A cultural discussion is underway about whether and/or how Facebook and Twitter influenced the election. The New York Times has two pieces out today, Facebook, in Cross Hairs After Election, Is Said to Question its Influence and a think piece by Farhad Manjoo called Breaking Up with Twitter.
When you step into an argument about the effects of mass media, it’s useful to arm yourself with the philosophy of Marshall McLuhan, a Canadian media theorist who was once present enough on the cultural radar to appear as himself in a Woody Allen movie (Annie Hall). McLuhan’s often cryptic aphorisms have generated a fair amount of chin-stroking and head-scratching in undergraduate Communications departments over the years, but his most celebrated statement bears repeating: The medium is the message.
This is to say that the form in which content is delivered itself dictates how we interpret and interact with that content. Reading Stephen King’s The Shining isn’t the same as watching Stanley Kubrick’s The Shining, and not just because Kubrick changed a few details of the story. The very act of sitting in a chair reading a book at home is fundamentally different, on a cognitive level, than watching a movie in a theater among other people, or even at home on your sofa. These various methods of receiving a story engage different parts of the brain. (In case you’re a media nerd like me, theorists Neil Postman and Sven Birkerts have also added to McLuhan’s ideas in thought-provoking ways.)
The story of twentieth century politics is entwined so intimately with the story of media’s evolution that they can seem almost inseparable. The ways that media itself influences how we interpret reality dwarfs the power of whatever messages are being relayed within individual mediums. Again, the medium is the message. We understand that Hitler’s rise was facilitated by radio; the Nazis insisted that every German household have one in order to listen to his speeches. And it isn’t simply the words Hitler used in his speeches that resulted in the rise of the Third Reich. It was that when you listen to the radio, your imagination fills in the missing visual information. Which meant that when Hitler described Jews as vermin, his listeners could imagine human beings as actual rats.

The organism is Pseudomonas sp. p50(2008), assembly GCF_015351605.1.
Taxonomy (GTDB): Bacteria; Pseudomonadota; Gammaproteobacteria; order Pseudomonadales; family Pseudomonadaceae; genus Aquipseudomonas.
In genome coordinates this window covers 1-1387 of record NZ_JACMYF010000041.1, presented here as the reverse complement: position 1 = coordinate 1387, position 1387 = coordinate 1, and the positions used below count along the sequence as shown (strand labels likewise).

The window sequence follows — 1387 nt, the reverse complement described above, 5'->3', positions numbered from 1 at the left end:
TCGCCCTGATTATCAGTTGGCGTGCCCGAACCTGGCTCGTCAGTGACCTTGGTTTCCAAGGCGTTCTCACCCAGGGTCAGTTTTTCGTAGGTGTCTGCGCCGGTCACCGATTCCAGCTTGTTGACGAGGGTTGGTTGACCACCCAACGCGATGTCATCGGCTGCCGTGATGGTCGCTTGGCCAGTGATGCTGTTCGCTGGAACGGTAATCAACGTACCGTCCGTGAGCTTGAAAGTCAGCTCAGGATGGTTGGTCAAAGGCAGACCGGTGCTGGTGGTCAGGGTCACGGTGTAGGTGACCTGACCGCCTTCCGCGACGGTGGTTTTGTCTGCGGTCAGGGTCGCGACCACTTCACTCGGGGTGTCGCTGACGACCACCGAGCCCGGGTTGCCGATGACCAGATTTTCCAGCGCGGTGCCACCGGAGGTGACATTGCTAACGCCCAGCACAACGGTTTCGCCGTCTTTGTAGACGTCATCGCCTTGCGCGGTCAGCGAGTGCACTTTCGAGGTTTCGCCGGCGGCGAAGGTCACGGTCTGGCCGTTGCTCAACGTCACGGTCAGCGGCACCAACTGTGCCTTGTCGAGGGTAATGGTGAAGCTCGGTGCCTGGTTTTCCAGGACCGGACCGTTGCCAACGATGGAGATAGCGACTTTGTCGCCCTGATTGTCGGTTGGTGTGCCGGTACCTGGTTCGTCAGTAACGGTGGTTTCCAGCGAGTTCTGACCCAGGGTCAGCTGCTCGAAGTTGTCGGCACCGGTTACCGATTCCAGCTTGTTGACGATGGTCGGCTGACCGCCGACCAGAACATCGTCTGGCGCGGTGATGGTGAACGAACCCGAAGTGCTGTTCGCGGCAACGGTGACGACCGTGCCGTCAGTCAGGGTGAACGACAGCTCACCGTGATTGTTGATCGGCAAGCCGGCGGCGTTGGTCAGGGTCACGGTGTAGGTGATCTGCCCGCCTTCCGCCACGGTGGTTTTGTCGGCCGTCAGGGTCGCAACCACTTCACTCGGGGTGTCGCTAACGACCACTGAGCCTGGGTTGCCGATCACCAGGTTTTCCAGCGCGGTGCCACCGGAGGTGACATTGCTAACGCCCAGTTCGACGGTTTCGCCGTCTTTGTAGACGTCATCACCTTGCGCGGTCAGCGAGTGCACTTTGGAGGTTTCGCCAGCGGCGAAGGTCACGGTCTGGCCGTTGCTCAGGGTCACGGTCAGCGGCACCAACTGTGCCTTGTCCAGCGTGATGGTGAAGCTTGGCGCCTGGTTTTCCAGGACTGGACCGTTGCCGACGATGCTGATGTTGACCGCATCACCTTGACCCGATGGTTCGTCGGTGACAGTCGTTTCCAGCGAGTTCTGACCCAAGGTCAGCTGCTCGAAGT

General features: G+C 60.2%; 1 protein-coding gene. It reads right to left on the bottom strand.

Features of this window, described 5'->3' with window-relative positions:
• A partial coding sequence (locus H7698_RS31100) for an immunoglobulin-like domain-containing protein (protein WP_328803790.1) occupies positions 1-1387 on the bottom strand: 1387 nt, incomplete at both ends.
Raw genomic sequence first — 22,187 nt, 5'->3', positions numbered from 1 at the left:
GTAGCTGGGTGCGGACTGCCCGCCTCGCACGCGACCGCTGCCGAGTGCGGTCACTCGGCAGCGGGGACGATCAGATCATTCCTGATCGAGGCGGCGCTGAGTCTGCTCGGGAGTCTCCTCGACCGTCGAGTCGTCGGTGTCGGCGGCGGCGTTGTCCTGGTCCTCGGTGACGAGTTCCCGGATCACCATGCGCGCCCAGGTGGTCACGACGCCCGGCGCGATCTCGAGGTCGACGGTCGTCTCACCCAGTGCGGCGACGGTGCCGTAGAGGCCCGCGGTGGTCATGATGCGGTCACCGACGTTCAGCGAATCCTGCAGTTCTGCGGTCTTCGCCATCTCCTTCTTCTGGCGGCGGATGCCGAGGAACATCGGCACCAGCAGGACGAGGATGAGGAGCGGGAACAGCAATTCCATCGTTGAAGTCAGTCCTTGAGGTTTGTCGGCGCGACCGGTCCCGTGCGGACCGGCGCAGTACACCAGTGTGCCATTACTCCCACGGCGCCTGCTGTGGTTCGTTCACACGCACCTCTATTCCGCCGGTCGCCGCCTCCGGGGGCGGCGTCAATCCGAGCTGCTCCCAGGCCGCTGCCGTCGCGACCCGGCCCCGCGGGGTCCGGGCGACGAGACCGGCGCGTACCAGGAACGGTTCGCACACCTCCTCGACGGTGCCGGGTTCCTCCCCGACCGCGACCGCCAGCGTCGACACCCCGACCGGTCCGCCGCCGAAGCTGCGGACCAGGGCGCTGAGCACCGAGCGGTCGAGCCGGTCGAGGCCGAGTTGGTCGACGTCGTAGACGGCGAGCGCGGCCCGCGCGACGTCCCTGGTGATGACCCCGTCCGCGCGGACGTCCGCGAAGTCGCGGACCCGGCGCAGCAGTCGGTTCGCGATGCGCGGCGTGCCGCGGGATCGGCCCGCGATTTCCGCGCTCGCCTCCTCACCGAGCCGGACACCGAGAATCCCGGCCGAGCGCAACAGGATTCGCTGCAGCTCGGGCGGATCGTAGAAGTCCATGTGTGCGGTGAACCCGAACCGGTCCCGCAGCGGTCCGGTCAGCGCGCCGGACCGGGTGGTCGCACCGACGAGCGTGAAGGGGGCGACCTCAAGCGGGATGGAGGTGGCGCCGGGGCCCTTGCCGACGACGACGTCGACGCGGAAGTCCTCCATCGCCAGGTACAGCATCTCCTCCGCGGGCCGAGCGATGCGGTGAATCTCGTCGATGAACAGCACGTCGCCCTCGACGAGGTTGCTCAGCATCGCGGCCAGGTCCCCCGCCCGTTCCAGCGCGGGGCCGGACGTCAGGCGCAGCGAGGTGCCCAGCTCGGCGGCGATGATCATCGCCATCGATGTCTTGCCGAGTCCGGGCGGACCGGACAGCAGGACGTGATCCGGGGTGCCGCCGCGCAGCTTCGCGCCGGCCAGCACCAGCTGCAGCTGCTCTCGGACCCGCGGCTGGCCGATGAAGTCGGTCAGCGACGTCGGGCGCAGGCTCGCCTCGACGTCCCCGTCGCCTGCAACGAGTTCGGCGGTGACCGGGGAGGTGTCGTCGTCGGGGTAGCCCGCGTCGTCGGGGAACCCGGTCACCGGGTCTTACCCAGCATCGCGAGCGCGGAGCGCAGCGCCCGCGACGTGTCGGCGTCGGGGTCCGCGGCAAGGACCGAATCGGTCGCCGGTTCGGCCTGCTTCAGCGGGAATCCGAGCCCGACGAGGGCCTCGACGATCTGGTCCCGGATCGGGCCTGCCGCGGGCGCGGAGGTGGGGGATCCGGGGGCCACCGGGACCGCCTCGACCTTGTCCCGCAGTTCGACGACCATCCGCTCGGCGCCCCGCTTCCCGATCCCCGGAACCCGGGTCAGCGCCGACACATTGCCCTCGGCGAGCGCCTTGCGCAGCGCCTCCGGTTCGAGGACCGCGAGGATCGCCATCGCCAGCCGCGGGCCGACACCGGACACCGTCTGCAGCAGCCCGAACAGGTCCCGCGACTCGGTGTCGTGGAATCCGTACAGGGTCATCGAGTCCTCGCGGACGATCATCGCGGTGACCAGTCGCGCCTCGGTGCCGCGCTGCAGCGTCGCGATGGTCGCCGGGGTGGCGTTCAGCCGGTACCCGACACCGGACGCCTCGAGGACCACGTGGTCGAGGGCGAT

The 1960 American election between John F. Kennedy and Richard Nixon turned on one televised debate in which Nixon showed up unshaven and sweaty-looking and Kennedy came across as far more handsome on the black-and-white sets of the day. Reagan, a show business veteran, understood camera placement and lighting better than any candidate before him. I always thought that Bill Clinton clinched his election when he played saxophone on Arsenio Hall, a signal of pop culture savviness that appealed to young Gen X voters. Obama’s team understood the organizing capacity of the Web just before it went mobile. And with this mobility came the predominance of the tweet and the feed. Which brings us to You Know Who.
Who can argue that Donald Trump isn’t an absolute master of Twitter? Twitter is designed to provide a little dopamine bump the more your tweets get shared, and the more followers you amass. It doesn’t matter at all what the contents of those tweets are. The point of Twitter is to get followers and get them to like and spread your max-140 character missives. And nothing spreads through Twitter better than carefully crafted messages that induce gleeful outrage. If you still doubt that Twitter was one of the most relevant elements of this election season, go back over the debate transcripts and compare how many times Twitter and tweets were mentioned as compared to climate change and nuclear proliferation.